Congratulations to all our 2014 winners - please click below to see the full citations
Dr Temel Kotil, President and chief executive, Turkish Airlines
In the nine years since he took the helm of Turkish Airlines, Temel Kotil has transformed the carrier from a bit-part player on the fringes of the aviation landscape to a major actor on the global airline stage.
In 2005, when Kotil became chief executive, Turkish Airlines carried just over 14 million passengers, generating revenues of a little over $2 billion using a fleet of some 90 aircraft.
Ben Baldanza, President and chief executive, Spirit Airlines
Asked what he had learnt at Spirit Airlines that he could not have learnt at the legacy carriers he has worked for, Spirit chief executive Ben Baldanza once said with a hearty laugh: “How to be profitable!”
And profitable Spirit has been, raking in $1.6 billion in revenues in 2013, up 26% from the year before. The Miramar, Floridabased carrier posted a 2013 operating profit of $282 million and a 17.1% operating margin.
Mark Dunkerley, President and chief executive, Hawaiian Airlines
Hawaiian Airlines evolved from a niche leisure carrier to a regional powerhouse – with a network spanning three continents – under the leadership of Mark Dunkerley.
In less than a decade he built the Honolulu-based carrier into a formidable player in the AsiaPacific, while expanding its revenue base and producing strong margins.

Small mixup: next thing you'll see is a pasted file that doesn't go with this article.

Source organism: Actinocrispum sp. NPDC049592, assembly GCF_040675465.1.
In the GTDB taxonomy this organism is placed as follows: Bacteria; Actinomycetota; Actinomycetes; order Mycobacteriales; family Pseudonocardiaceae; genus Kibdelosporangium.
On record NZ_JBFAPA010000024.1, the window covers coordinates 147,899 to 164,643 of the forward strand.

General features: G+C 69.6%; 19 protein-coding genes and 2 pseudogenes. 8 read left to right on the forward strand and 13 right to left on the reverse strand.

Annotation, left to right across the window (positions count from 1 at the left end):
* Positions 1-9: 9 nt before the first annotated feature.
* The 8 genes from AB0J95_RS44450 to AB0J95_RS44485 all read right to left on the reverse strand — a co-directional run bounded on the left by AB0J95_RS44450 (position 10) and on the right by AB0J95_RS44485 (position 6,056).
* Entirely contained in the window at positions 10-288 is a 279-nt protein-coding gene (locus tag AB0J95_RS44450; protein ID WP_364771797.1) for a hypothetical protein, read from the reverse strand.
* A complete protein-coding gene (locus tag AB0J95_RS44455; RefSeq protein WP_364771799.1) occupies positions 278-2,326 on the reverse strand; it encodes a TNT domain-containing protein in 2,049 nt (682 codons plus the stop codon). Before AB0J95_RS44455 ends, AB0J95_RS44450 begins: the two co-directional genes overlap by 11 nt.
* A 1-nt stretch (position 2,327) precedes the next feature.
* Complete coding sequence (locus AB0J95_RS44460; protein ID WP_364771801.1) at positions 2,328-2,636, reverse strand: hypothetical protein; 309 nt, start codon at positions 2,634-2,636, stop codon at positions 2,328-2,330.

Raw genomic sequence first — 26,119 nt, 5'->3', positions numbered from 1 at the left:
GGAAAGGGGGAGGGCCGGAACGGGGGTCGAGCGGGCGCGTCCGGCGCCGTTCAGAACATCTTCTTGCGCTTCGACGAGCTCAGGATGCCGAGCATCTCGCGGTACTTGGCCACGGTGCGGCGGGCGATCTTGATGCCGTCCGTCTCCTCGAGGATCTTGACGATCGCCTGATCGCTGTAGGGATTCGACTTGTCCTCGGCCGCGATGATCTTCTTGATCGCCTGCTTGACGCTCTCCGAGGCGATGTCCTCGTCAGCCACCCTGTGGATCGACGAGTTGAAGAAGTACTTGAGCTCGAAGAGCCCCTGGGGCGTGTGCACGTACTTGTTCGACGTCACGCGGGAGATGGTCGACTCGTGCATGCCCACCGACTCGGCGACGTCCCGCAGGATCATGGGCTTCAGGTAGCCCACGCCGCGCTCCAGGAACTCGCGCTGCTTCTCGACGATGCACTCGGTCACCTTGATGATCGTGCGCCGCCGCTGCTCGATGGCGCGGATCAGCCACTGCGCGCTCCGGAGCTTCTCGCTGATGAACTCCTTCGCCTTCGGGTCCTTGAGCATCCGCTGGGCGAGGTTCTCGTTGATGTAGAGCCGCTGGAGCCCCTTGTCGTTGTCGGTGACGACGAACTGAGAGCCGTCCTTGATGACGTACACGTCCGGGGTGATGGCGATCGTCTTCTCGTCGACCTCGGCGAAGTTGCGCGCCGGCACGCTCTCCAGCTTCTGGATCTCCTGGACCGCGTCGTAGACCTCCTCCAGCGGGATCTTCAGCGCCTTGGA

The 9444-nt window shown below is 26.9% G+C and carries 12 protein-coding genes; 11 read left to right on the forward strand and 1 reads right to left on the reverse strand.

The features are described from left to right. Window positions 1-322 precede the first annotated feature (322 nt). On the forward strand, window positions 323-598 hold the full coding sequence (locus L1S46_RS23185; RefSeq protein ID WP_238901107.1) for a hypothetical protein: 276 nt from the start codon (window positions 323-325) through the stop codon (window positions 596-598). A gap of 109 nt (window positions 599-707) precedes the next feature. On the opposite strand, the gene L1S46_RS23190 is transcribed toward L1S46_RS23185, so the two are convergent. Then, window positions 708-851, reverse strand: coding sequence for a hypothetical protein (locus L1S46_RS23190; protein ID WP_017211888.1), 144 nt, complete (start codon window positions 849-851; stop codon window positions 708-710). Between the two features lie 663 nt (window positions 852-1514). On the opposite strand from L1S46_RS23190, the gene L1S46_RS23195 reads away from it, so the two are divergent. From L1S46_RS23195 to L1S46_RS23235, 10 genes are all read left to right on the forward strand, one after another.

Adel Ali, Group chief executive, Air Arabia
In 2003, Adel Ali brought the low-cost airline model to the Middle East when he set up Air Arabia in the UAE. In the decade since its launch, the airline has gone from strength to strength, despite generating its fair share of local impersonators.
Air Arabia broke even during its first year, and has been profitable in every successive one.
British Airways managing director of brands and customer experience Frank van der Post recalls that when he joined the airline back in 2011 “it was clear that we needed to win back the hearts of our customers”.
And that is what BA has spent the last three years doing, spearheaded by an advertisement campaign in which BA told the world its purpose: “To fly. To serve.”
There are few airline markets in Europe more savagely cut-throat than Scandinavia, where the necessity of air transport has to be finely balanced against a sparse population.
Such is the fierce competition that even the trinational flag carrier, Scandinavian Airlines, has been pushed to the brink of bankruptcy, its long-established position as the primary Nordic airline threatened by emerging budget operators and an inexorable shift to low-cost services.
Alaska Air Group decided more than five years ago to focus its efforts on significantly reducing its emissions and becoming an environmental leader among US airlines. These efforts grew out of a grass-roots level “need to do something” from employees, says the group’s director of environmental affairs, Carol Sim.